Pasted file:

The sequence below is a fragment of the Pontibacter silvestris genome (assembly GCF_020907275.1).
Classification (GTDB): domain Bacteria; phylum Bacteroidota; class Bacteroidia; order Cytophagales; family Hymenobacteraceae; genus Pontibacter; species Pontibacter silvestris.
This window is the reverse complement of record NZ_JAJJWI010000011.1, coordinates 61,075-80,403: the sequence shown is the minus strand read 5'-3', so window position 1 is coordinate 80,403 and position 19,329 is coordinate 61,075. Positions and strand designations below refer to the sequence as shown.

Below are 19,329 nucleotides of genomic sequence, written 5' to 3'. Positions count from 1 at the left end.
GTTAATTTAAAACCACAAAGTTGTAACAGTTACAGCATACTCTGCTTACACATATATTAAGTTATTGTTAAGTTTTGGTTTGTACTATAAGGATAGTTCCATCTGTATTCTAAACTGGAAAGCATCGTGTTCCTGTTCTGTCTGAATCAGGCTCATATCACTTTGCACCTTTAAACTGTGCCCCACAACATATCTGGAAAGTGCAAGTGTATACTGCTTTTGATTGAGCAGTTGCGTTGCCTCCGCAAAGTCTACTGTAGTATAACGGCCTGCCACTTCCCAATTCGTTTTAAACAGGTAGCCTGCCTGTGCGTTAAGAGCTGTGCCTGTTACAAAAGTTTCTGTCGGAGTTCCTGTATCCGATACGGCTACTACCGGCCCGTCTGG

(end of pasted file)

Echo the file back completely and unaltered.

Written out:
The sequence below is a fragment of the Pontibacter silvestris genome (assembly GCF_020907275.1).
Classification (GTDB): domain Bacteria; phylum Bacteroidota; class Bacteroidia; order Cytophagales; family Hymenobacteraceae; genus Pontibacter; species Pontibacter silvestris.
This window is the reverse complement of record NZ_JAJJWI010000011.1, coordinates 61,075-80,403: the sequence shown is the minus strand read 5'-3', so window position 1 is coordinate 80,403 and position 19,329 is coordinate 61,075. Positions and strand designations below refer to the sequence as shown.

Below are 19,329 nucleotides of genomic sequence, written 5' to 3'. Positions count from 1 at the left end.
GTTAATTTAAAACCACAAAGTTGTAACAGTTACAGCATACTCTGCTTACACATATATTAAGTTATTGTTAAGTTTTGGTTTGTACTATAAGGATAGTTCCATCTGTATTCTAAACTGGAAAGCATCGTGTTCCTGTTCTGTCTGAATCAGGCTCATATCACTTTGCACCTTTAAACTGTGCCCCACAACATATCTGGAAAGTGCAAGTGTATACTGCTTTTGATTGAGCAGTTGCGTTGCCTCCGCAAAGTCTACTGTAGTATAACGGCCTGCCACTTCCCAATTCGTTTTAAACAGGTAGCCTGCCTGTGCGTTAAGAGCTGTGCCTGTTACAAAAGTTTCTGTCGGAGTTCCTGTATCCGATACGGCTACTACCGGCCCGTCTGG